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In October, someone spray-painted “Kill Jews” onto a Weston sidewalk during Yom Kippur.

In January, hundreds of fliers were distributed throughout South Florida with the claim that Jewish people were behind the COVID-19 response and included hate speech. At the end of February, a “day of hate” was planned to target the Jewish community in South Florida.

Unfortunately, antisemitism isn’t going anywhere, and to address recent incidents Palm Beach County Mayor Gregg K. Weiss hosted a No Hate in Palm Beach County panel of experts and advocates.

“It scares people because they don’t believe it can happen here, that it can happen to them,” said Alan Poland, community security director of the Jewish Federation of South Palm Beach County. “You need to understand and get out of this mindset that it can't happen here.”

The March 2 panel was hosted at the South County Civic Center in Delray Beach and also included panelists from the Palm Beach County Human Rights Council, Palm Beach County Schools, American Jewish Committee Palm Beach County, Anti-Defamation League Florida, Urban League of Palm Beach County and the Palm Beach County Sheriff's Office.

And while it feels like there’s an uptick in antisemitism, Patrick Franklin, the president and CEO of the Urban League of Palm Beach County, said it’s been here for years. However, what has changed is that the behavior has become accepted and “without any retribution from anyone else because it’s OK.”

“Good people need to stand up and say, ‘I have had enough of this,’” he said. “What I see right now is good people being quiet, sitting on their hands.”

Rand Hoch, the president of the Palm Beach County Human Rights Council, shared that throughout his law career he was constantly referred to as “the New York lawyer.”

“Now, I’ve been to New York a couple of times, but I knew what they were saying and that was a way for them to marginalize me and my law practice and my beliefs. And it wasn’t just one or two cases,” he said. “It’s out there, it’s there every day, and they just want to put us in our place. Our place is along with everyone else’s place in this country.”

And the further we get from the Holocaust, said Laurence Milstein, regional director of the American Jewish Committee Palm Beach County, the less shame there seems to be with antisemitic acts. There are also spikes in discrimination where there’s economic uncertainty.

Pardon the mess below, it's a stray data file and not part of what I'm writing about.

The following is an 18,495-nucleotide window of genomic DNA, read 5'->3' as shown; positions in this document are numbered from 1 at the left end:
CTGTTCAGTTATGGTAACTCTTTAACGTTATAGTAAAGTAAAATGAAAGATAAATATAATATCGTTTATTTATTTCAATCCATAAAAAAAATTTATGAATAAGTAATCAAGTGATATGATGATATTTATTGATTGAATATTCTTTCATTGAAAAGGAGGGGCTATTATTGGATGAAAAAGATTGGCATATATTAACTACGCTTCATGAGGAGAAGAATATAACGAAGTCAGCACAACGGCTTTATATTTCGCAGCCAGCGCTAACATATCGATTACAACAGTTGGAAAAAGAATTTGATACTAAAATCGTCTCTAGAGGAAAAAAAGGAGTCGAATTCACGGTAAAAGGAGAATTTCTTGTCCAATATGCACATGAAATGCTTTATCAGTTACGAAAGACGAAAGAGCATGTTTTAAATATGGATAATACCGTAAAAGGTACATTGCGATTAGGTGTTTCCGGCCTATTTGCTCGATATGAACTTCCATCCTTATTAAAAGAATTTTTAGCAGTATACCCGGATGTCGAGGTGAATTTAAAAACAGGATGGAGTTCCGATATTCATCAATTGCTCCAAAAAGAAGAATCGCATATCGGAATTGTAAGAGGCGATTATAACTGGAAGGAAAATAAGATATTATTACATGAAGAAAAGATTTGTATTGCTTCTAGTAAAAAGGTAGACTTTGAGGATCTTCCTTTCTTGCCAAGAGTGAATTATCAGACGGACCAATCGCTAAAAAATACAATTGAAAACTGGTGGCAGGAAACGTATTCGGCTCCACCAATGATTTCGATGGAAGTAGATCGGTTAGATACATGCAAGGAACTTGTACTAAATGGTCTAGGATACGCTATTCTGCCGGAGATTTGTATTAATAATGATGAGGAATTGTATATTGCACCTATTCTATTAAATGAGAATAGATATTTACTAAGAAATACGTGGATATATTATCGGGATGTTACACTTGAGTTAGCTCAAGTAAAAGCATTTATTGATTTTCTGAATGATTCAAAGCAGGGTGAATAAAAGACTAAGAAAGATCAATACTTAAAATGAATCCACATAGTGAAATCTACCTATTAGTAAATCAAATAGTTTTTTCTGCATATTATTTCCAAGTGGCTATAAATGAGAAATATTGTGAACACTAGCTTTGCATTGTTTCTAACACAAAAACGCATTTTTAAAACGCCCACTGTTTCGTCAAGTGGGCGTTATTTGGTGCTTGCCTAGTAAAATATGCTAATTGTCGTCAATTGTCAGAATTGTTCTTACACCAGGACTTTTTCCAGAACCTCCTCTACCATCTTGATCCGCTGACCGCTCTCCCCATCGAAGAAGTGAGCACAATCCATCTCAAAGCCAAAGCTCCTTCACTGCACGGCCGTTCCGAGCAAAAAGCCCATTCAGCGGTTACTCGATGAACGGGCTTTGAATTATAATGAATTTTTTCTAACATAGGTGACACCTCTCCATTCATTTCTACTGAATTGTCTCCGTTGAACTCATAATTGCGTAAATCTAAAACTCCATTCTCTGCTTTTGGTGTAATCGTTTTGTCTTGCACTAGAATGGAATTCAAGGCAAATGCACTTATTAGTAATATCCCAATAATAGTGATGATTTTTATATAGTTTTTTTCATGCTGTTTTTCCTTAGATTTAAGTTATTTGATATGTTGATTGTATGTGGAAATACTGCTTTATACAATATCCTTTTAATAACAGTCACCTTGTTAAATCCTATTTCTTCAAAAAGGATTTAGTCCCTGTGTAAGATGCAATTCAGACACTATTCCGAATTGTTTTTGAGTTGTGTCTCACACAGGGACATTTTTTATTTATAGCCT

“We’re living in a society where there’s tremendous distrust of government for many people, conspiracy theories,” he said. “At its core, antisemitism is itself another conspiracy theory.”

There were two solutions to treating the problem: education and law enforcement. Kimberly Coombs is the program planner of Holocaust studies (K-12) for the School District of Palm Beach County and shared that two local Holocaust survivors have shared their story with over 5,000 students. During conversations, she remembers hearing a boy say he was afraid to wear his kippah to school.

“They’re scared because their peers are copying these leaders in our communities,” she said. “Another student that was in a kippah came over to that student and they had a chat about it.”

Palm Beach County Sheriff Ric Bradshaw said that tackling antisemitism from his deputies is a two-pronged approach: prevention and enforcement. Unfortunately, he said, with the fliers being handed out earlier they were only able to label it as littering. There’s a fine line, he said, between hate speech and First Amendment rights.

He encouraged the community to report any suspicious activity, no matter how insignificant it seems, as the department is a part of a regional effort to track domestic security.

However, he said he hoped that legislators would enhance penalties to help law enforcement do their jobs. The sheriff also had a message for hate groups: “If they come to Palm Beach County and they stand on the roadside and do what they need to do and inhibit the rights of the people who live here, they’re going to jail. Period.”